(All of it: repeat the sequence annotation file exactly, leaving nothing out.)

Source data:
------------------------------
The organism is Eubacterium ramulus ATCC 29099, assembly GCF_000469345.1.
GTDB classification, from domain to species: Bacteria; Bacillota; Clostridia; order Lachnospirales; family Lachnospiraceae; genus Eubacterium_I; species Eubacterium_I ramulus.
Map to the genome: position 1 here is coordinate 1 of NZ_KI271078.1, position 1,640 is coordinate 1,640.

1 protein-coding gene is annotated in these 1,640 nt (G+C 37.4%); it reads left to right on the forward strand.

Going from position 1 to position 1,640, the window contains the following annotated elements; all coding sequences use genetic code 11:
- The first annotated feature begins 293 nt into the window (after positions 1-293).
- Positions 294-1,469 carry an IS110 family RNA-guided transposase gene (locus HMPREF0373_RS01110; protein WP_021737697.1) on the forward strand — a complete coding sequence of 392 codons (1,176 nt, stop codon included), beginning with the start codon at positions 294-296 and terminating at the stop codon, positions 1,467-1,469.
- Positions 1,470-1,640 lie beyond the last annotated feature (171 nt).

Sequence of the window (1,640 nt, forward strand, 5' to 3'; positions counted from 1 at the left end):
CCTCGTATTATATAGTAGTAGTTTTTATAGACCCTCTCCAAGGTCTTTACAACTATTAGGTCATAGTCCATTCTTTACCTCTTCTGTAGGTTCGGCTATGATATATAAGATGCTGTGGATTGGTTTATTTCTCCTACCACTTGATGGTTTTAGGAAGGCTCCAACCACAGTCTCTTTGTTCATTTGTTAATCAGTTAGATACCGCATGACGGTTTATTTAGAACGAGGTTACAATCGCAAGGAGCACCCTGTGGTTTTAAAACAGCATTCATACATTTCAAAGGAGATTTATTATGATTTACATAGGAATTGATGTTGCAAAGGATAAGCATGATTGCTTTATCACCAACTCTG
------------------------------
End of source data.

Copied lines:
The organism is Eubacterium ramulus ATCC 29099, assembly GCF_000469345.1.
GTDB classification, from domain to species: Bacteria; Bacillota; Clostridia; order Lachnospirales; family Lachnospiraceae; genus Eubacterium_I; species Eubacterium_I ramulus.
Map to the genome: position 1 here is coordinate 1 of NZ_KI271078.1, position 1,640 is coordinate 1,640.

1 protein-coding gene is annotated in these 1,640 nt (G+C 37.4%); it reads left to right on the forward strand.

Going from position 1 to position 1,640, the window contains the following annotated elements; all coding sequences use genetic code 11:
- The first annotated feature begins 293 nt into the window (after positions 1-293).
- Positions 294-1,469 carry an IS110 family RNA-guided transposase gene (locus HMPREF0373_RS01110; protein WP_021737697.1) on the forward strand — a complete coding sequence of 392 codons (1,176 nt, stop codon included), beginning with the start codon at positions 294-296 and terminating at the stop codon, positions 1,467-1,469.
- Positions 1,470-1,640 lie beyond the last annotated feature (171 nt).

Sequence of the window (1,640 nt, forward strand, 5' to 3'; positions counted from 1 at the left end):
CCTCGTATTATATAGTAGTAGTTTTTATAGACCCTCTCCAAGGTCTTTACAACTATTAGGTCATAGTCCATTCTTTACCTCTTCTGTAGGTTCGGCTATGATATATAAGATGCTGTGGATTGGTTTATTTCTCCTACCACTTGATGGTTTTAGGAAGGCTCCAACCACAGTCTCTTTGTTCATTTGTTAATCAGTTAGATACCGCATGACGGTTTATTTAGAACGAGGTTACAATCGCAAGGAGCACCCTGTGGTTTTAAAACAGCATTCATACATTTCAAAGGAGATTTATTATGATTTACATAGGAATTGATGTTGCAAAGGATAAGCATGATTGCTTTATCACCAACTCTG